Climate Change, Community Understanding and Emotional Responses to the Impacts of Heat Waves in Adelaide

By Derick A. Akompab, Peng Bi, Susan Williams, Arthur Saniotis, Iain A. Walker and Martha Augoustinos.

Published by The International Journal of Climate Change: Impacts and Responses

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Article: Print $US10.00
Article: Electronic $US5.00

Introduction: Climate change will very likely increase the frequency and severity of heat waves. Episodes of unprecedented heat waves have been recorded in Adelaide in recent years. This paper uses the mental model approach to explore the community’s understanding of the consequences associated with heat waves, their understanding about human vulnerability to heat waves as well the concerns and emotional responses associated with heat waves. Methods: In-depth, semi-structured interviews were conducted among a convenience sample of 14 residents in Adelaide between December 2011 and January 2012 by telephone. Informed consent was obtained and interviews were recorded, transcribed verbatim and analysed according to themes. Results: Overall, participants had an informed understanding about the effects of heat waves although there exited differences in knowledge and understanding among participants. The study found that participants associated heat waves with skin cancer, heat exhaustion, heat stroke, disruption in social life and psychological impacts such as stress, tiredness, depression, sleeplessness, moodiness which could affect their mental health and well-being. Emotional responses associated with heat waves reported by participants included fear, worry and anxiety. The study found that during a heat wave, participants are concern about the safety of their grandparents, pets, garden, health and fitness, agricultural productivity and the threat of wildfires. Conclusion: Participants had a somewhat good understanding of heat waves, but the use of mental models assisted in identifying knowledge gaps which would inform the development of education programmes about heat waves for the community. There is also need for social services to be strengthened in order to provide support to vulnerable groups during periods of heat waves.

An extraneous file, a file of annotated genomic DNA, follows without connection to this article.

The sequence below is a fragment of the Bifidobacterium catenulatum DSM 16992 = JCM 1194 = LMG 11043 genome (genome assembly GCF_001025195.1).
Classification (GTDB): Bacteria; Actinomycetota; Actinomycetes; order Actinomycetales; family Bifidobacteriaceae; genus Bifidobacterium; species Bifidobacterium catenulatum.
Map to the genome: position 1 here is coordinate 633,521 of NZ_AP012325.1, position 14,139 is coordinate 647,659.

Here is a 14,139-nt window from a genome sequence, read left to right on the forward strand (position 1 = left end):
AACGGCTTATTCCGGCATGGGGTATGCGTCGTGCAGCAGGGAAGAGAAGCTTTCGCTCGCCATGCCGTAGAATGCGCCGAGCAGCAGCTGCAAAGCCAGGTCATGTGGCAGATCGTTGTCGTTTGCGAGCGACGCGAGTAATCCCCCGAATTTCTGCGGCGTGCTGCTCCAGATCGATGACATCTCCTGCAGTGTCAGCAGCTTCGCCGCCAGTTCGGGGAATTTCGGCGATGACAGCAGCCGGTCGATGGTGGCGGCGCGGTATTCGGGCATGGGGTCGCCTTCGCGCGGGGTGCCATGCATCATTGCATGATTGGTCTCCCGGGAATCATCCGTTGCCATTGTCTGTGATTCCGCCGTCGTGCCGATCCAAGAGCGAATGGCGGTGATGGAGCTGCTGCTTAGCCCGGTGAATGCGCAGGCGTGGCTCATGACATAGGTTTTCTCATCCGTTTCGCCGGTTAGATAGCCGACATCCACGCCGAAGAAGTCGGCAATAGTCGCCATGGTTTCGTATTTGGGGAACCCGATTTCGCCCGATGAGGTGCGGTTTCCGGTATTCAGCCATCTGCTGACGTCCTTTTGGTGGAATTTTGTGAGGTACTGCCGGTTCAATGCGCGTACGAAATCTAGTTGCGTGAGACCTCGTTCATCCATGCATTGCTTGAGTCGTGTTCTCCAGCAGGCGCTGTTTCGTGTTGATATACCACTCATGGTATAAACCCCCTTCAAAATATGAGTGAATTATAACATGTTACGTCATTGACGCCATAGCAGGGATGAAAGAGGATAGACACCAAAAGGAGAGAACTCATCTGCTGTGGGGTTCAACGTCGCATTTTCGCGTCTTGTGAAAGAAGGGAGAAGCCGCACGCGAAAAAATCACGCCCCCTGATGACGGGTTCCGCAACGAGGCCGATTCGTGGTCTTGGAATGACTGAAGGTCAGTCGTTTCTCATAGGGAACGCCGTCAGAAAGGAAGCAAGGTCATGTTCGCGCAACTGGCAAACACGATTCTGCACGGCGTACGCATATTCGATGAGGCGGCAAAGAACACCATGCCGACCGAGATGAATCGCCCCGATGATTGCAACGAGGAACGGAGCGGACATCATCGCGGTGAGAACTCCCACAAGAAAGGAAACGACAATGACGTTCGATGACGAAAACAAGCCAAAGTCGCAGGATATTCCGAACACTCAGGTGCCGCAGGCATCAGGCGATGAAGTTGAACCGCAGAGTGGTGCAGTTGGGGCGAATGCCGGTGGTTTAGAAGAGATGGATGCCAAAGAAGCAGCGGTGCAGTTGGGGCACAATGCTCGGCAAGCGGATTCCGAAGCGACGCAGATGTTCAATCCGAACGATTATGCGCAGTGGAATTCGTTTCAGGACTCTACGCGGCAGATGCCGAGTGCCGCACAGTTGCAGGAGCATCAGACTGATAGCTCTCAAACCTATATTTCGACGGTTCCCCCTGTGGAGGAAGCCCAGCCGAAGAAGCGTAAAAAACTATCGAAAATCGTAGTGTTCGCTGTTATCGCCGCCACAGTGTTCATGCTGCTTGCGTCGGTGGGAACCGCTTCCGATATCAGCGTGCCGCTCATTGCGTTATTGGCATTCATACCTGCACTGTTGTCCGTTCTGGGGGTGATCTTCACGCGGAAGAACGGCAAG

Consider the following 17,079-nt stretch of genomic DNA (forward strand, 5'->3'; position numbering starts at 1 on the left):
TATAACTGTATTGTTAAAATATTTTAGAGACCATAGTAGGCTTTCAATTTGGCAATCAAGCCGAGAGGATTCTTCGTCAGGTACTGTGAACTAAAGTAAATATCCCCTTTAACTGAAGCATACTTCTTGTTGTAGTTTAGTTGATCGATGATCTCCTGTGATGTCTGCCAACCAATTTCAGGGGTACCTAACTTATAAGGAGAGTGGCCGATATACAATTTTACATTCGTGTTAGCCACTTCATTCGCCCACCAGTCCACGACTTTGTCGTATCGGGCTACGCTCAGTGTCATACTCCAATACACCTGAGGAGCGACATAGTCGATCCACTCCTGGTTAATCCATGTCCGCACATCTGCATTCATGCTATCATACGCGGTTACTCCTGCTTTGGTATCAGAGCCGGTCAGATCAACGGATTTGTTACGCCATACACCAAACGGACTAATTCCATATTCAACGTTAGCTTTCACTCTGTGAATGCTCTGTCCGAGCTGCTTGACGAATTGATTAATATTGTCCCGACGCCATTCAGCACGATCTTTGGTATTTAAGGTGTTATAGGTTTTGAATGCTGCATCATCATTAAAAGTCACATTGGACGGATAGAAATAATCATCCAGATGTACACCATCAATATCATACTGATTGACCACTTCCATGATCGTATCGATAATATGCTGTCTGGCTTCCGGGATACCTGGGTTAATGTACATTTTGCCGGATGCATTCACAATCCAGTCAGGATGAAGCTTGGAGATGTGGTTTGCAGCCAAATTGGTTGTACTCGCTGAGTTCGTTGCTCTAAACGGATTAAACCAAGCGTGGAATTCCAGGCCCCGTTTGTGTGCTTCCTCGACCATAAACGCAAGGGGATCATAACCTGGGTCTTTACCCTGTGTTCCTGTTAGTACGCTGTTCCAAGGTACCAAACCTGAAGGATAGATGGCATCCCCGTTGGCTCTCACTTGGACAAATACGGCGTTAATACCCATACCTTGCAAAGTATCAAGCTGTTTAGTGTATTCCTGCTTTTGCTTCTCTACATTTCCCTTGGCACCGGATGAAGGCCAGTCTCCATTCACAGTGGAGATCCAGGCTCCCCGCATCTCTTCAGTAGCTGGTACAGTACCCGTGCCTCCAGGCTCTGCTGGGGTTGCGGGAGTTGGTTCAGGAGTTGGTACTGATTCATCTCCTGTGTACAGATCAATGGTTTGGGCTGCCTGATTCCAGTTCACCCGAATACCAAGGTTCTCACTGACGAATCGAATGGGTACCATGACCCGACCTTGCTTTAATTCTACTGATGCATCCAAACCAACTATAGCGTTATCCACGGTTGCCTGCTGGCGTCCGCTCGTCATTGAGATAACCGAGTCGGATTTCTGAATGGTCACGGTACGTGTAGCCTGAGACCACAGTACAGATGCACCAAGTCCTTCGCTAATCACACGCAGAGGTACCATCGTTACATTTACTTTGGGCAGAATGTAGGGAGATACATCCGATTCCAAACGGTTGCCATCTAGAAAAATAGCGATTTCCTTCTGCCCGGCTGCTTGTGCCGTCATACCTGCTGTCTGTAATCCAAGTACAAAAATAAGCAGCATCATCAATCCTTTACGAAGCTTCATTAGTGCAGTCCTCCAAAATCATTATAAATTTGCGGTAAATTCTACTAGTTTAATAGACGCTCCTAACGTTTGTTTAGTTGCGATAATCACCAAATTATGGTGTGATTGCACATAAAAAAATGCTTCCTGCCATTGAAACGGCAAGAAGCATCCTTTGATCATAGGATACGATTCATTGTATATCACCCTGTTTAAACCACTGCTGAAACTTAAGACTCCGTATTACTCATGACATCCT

Keywords: Climate Change, Heat Waves, Mental Models, Concern and Emotional Responses, Australia

The International Journal of Climate Change: Impacts and Responses, Volume 4, Issue 2, pp.109-126. Article: Print (Spiral Bound). Article: Electronic (PDF File; 443.744KB).

Derick A. Akompab

PhD Candidate, Discipline of Public Health, The University of Adelaide, Adelaide, Australia

Prof. Peng Bi

Professor of Public Health, Discipline of Public Health, The University of Adelaide, Adelaide, Australia

Dr. Susan Williams

Research Associate, Discipline of Public Health, The University of Adelaide, Adelaide, Australia

Dr. Arthur Saniotis

Visiting Research Fellow, Discipline of Public Health, The University of Adelaide, Adelaide, Australia

Prof. Iain A. Walker

Socio-behavioral Science Research Team Leader, Sustainable Ecosystems, Climate Adaptation Flagship, Commonwealth Scientific and Industrial Research Organisation (CSIRO), Perth, Australia

Martha Augoustinos

Prof., School of Psychology, The University of Adelaide, Adelaide, Australia


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